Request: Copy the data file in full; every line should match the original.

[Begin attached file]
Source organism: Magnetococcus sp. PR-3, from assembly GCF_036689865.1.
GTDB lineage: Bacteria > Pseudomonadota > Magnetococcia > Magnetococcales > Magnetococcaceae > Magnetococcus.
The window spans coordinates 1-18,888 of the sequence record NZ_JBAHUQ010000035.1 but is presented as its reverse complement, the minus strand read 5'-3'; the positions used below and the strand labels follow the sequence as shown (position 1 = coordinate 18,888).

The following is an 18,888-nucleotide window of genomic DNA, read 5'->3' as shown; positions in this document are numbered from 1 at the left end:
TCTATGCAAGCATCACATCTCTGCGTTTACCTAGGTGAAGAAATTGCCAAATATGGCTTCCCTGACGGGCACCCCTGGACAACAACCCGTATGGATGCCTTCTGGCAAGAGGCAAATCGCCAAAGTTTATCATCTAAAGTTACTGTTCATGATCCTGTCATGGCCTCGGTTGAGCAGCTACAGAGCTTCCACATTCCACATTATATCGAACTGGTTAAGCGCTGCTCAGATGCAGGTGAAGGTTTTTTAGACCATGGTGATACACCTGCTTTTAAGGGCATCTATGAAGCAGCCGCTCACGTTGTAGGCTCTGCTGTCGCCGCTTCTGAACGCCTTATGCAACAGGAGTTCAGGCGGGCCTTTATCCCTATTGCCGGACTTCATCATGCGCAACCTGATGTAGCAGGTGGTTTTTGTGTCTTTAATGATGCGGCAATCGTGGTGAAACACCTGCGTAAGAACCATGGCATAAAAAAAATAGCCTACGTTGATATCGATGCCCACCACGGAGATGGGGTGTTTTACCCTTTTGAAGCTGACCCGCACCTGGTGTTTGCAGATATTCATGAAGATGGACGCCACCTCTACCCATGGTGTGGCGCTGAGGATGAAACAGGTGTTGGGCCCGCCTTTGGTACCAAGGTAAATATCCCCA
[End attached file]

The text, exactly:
Source organism: Magnetococcus sp. PR-3, from assembly GCF_036689865.1.
GTDB lineage: Bacteria > Pseudomonadota > Magnetococcia > Magnetococcales > Magnetococcaceae > Magnetococcus.
The window spans coordinates 1-18,888 of the sequence record NZ_JBAHUQ010000035.1 but is presented as its reverse complement, the minus strand read 5'-3'; the positions used below and the strand labels follow the sequence as shown (position 1 = coordinate 18,888).

The following is an 18,888-nucleotide window of genomic DNA, read 5'->3' as shown; positions in this document are numbered from 1 at the left end:
TCTATGCAAGCATCACATCTCTGCGTTTACCTAGGTGAAGAAATTGCCAAATATGGCTTCCCTGACGGGCACCCCTGGACAACAACCCGTATGGATGCCTTCTGGCAAGAGGCAAATCGCCAAAGTTTATCATCTAAAGTTACTGTTCATGATCCTGTCATGGCCTCGGTTGAGCAGCTACAGAGCTTCCACATTCCACATTATATCGAACTGGTTAAGCGCTGCTCAGATGCAGGTGAAGGTTTTTTAGACCATGGTGATACACCTGCTTTTAAGGGCATCTATGAAGCAGCCGCTCACGTTGTAGGCTCTGCTGTCGCCGCTTCTGAACGCCTTATGCAACAGGAGTTCAGGCGGGCCTTTATCCCTATTGCCGGACTTCATCATGCGCAACCTGATGTAGCAGGTGGTTTTTGTGTCTTTAATGATGCGGCAATCGTGGTGAAACACCTGCGTAAGAACCATGGCATAAAAAAAATAGCCTACGTTGATATCGATGCCCACCACGGAGATGGGGTGTTTTACCCTTTTGAAGCTGACCCGCACCTGGTGTTTGCAGATATTCATGAAGATGGACGCCACCTCTACCCATGGTGTGGCGCTGAGGATGAAACAGGTGTTGGGCCCGCCTTTGGTACCAAGGTAAATATCCCCA